A subcommittee of Santa Rosa councilmemebers analyzing the city's financial future recommended Monday that additional revenue be raised by taxing cellphones.
On a 2-1 vote, the Long-Term Financial Policy Subcommittee recommended the City Council place the issue on the November ballot. The council is scheduled to vote on the change Tuesday.
The proposal would increase utility-tax revenues by about $1.6 million a year, a jump of 17 percent.
Mayor Scott Bartley and Councilman Jake Ours supported the recommendation, citing the need to "modernize" the city's Utility Users Tax to account for changes in technology and pending litigation.
Councilman Gary Wysocky voted against it, saying he was concerned the committee was focusing on a tax increase instead of tackling the underlying spending problem inherent in Measure O, the quarter-percent sales tax for public safety that includes an ever-increasing baseline.
The city's existing 5-percent tax on electricity, gas, cable TV and land-line telephones was instituted in 1970. It is capped at $1,000 per utility. Last year the tax raised $9.6 million for the city's general fund. But because consumers are rapidly migrating to cellular technology the $1.6 million the city receives annually from land lines is slowly eroding. It may disappear entirely if pending litigation blocks it from being collected or telephone companies make good on plans to move all their telecommunications traffic to the Internet, according to city staff.
To guard against that loss, the city is proposing to expand the tax to include cellphones and users who make calls over the Internet, a process known as Voice Over Internet Protocol.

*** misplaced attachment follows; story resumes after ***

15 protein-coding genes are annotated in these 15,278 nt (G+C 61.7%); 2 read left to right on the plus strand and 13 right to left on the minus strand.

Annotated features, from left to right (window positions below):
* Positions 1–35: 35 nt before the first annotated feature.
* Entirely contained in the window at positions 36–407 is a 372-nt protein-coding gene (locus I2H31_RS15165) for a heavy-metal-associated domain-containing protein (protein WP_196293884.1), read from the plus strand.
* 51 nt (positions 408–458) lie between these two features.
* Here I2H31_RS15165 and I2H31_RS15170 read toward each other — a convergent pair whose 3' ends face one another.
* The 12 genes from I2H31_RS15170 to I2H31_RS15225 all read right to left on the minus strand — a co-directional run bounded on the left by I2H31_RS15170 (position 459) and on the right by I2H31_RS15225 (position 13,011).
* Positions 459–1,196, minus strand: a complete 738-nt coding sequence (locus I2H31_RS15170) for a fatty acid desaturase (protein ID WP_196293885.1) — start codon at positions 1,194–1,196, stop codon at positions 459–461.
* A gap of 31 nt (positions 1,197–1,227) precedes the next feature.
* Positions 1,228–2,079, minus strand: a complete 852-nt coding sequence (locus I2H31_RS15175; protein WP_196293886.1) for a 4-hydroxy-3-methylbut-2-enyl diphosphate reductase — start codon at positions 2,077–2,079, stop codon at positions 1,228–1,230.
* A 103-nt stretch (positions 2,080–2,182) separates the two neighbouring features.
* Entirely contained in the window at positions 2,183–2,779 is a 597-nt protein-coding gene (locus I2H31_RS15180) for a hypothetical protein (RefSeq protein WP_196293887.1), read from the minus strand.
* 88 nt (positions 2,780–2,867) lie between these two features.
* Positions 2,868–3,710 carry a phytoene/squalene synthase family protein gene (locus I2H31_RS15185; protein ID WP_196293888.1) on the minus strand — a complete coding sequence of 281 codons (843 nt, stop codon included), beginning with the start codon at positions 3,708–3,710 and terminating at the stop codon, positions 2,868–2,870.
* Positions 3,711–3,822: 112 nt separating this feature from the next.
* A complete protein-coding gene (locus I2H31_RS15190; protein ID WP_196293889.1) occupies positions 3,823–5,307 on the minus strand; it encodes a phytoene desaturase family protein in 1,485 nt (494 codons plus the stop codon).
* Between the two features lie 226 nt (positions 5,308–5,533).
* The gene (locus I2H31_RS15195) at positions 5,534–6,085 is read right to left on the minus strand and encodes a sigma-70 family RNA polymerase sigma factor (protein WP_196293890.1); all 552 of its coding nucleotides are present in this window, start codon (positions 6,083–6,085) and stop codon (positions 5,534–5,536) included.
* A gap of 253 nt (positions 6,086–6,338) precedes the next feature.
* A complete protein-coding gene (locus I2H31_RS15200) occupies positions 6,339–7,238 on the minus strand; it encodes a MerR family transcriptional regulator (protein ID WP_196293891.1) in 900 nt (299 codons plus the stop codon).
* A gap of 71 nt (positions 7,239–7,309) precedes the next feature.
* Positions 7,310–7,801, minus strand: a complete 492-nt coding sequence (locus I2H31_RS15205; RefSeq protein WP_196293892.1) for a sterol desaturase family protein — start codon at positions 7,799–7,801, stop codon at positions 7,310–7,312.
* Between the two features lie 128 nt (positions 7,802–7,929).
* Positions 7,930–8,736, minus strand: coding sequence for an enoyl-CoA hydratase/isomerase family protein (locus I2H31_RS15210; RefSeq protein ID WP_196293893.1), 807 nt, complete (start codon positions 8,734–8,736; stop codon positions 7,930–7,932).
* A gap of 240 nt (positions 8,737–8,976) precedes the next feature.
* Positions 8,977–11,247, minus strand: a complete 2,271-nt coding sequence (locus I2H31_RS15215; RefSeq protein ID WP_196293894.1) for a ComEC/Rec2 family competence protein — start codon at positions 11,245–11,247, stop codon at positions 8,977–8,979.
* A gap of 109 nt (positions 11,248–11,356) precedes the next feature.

In addition to expanding the reach of the tax, the rate would be reduced slightly.
The committee considered lowering the rate to 4.5 percent, which would result in an estimated revenue of $11.9 million, a 24-percent increase.
A lower figure of 4 percent was estimated to increase the tax to $10.6 million, a 10-percent increase.
City Manager Kathy Millison said because of uncertainty in the estimates the 4 percent rate should be considered a "break-even" figure. So the committee split the difference and settled on a rate of 4.25 percent. That could be expected to raise $11.2 million per year, or 17 percent more than the current revenue.
The city has limited options for increasing its revenue streams, and so should consider "shoring up" existing ones and take advantage of any opportunities for "some modest increase" where it can, Millison said.
"This is one small piece of multiple solutions that this council should consider going forward," Millison said.
Mayor Scott Bartley echoed that sentiment and noted that many communities in the state have higher rates than 4.5 percent, which he said he preferred.
"There isn't only one solution that's going to give us long-term financial stability," Bartley said.
But Wysocky said the committee, which has been meeting for about a year, has failed to tackle the Measure O problem and instead has chosen without complete information to back what amounts to a tax increase.
"Santa Rosa deserves better than copying and pasting from other jurisdictions. We just do," Wysocky said after the meeting.
(You can reach Staff Writer Kevin McCallum at 521-5207 or firstname.lastname@example.org. On Twitter @citybeater.)